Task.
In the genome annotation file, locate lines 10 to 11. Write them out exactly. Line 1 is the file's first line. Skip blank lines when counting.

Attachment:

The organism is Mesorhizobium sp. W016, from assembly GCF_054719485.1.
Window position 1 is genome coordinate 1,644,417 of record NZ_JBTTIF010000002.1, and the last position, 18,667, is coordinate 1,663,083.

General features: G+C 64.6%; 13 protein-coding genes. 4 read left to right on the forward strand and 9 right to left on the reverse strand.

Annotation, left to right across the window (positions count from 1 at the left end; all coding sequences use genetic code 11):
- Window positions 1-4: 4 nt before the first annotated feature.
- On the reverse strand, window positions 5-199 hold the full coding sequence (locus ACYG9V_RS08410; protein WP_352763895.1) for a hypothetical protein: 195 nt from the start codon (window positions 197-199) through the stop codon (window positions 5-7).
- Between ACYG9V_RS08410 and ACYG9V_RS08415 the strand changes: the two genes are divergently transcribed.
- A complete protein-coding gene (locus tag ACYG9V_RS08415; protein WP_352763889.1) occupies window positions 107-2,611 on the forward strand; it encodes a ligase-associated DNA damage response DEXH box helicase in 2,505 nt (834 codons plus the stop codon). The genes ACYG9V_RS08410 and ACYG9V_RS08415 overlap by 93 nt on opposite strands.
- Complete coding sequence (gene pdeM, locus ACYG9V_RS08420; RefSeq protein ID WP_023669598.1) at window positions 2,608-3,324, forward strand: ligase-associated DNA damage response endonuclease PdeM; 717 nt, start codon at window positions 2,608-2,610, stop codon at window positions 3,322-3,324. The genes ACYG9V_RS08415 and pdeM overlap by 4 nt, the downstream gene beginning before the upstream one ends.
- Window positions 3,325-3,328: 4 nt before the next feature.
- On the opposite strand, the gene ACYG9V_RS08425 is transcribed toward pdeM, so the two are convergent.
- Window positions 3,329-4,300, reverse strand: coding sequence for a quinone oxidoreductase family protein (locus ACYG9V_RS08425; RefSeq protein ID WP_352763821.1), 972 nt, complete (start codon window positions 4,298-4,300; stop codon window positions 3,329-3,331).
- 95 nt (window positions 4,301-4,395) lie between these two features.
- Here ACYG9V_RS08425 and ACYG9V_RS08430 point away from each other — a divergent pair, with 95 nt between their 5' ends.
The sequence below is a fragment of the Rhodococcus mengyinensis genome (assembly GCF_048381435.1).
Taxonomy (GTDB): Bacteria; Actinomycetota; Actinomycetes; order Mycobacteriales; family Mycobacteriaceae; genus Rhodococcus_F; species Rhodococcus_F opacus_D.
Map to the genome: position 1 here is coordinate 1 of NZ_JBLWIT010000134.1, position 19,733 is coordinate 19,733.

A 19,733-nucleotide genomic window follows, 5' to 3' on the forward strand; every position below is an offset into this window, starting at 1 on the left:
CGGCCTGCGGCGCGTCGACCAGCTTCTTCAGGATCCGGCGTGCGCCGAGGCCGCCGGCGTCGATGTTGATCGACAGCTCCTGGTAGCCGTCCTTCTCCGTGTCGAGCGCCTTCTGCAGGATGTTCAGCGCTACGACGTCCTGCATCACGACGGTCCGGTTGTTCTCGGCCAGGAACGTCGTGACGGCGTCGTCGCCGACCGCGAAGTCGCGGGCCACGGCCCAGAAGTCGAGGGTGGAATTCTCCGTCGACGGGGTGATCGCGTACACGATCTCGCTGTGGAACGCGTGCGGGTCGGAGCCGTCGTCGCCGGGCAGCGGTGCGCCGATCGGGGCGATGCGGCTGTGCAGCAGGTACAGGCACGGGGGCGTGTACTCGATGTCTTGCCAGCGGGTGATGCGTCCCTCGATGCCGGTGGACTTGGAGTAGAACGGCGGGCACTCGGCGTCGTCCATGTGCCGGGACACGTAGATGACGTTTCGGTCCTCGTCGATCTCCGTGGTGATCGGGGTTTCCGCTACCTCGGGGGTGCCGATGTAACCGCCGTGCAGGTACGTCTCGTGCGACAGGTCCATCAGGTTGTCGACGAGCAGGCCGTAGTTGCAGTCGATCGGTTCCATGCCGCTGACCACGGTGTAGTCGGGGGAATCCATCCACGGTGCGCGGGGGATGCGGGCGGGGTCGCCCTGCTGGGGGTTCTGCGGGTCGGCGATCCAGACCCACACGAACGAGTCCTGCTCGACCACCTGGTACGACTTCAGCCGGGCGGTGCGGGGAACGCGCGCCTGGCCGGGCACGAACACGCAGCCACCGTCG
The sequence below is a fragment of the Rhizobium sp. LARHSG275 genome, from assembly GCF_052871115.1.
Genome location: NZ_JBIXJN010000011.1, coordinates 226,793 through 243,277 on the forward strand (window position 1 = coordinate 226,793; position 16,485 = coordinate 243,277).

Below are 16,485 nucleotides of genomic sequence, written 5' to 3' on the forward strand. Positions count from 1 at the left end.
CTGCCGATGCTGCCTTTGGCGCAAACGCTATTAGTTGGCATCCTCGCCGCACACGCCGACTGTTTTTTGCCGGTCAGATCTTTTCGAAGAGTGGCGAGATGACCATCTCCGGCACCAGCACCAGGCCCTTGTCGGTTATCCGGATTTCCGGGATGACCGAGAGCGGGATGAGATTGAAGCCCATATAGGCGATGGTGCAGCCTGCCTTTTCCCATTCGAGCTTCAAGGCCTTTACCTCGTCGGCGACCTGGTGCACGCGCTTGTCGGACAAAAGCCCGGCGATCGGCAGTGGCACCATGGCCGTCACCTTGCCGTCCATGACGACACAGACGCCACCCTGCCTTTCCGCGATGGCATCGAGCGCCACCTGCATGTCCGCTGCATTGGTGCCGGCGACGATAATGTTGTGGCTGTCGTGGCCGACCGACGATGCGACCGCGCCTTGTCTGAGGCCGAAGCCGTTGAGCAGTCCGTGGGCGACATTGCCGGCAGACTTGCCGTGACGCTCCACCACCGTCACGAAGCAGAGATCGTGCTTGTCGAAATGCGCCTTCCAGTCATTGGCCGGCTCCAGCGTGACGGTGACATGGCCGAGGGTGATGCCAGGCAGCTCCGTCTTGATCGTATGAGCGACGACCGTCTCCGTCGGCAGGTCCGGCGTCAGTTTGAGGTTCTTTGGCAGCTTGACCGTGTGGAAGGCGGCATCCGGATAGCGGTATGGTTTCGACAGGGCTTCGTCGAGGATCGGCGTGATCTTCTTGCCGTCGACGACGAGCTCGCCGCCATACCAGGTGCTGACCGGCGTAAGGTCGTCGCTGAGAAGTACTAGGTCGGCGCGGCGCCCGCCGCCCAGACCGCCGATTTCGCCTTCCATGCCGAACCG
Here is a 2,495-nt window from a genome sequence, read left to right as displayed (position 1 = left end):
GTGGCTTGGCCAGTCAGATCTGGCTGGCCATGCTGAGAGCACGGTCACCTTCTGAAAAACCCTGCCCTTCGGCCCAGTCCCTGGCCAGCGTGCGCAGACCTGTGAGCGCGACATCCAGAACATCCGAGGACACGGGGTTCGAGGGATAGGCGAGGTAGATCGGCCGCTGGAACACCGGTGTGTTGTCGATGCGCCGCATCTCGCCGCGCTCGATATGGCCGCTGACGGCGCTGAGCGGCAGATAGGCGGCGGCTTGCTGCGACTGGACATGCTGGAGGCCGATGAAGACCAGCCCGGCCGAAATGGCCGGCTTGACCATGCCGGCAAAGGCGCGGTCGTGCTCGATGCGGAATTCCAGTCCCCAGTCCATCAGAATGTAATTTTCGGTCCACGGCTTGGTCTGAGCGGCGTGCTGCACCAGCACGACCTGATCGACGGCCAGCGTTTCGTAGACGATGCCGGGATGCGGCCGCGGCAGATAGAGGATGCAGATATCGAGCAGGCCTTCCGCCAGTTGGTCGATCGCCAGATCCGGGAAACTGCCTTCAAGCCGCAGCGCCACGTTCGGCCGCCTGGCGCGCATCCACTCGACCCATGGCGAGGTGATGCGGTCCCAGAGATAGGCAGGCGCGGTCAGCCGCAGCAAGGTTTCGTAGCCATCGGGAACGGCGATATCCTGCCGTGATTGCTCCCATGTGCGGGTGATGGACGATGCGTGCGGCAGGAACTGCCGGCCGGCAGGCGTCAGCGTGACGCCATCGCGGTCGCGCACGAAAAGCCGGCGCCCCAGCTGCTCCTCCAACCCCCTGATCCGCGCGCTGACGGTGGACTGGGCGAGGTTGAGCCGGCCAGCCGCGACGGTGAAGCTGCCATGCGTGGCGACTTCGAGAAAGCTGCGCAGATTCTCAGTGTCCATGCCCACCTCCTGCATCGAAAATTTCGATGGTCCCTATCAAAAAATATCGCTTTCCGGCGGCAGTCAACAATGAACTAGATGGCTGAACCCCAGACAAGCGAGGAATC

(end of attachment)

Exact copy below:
- Window positions 3,325-3,328: 4 nt before the next feature.
- On the opposite strand, the gene ACYG9V_RS08425 is transcribed toward pdeM, so the two are convergent.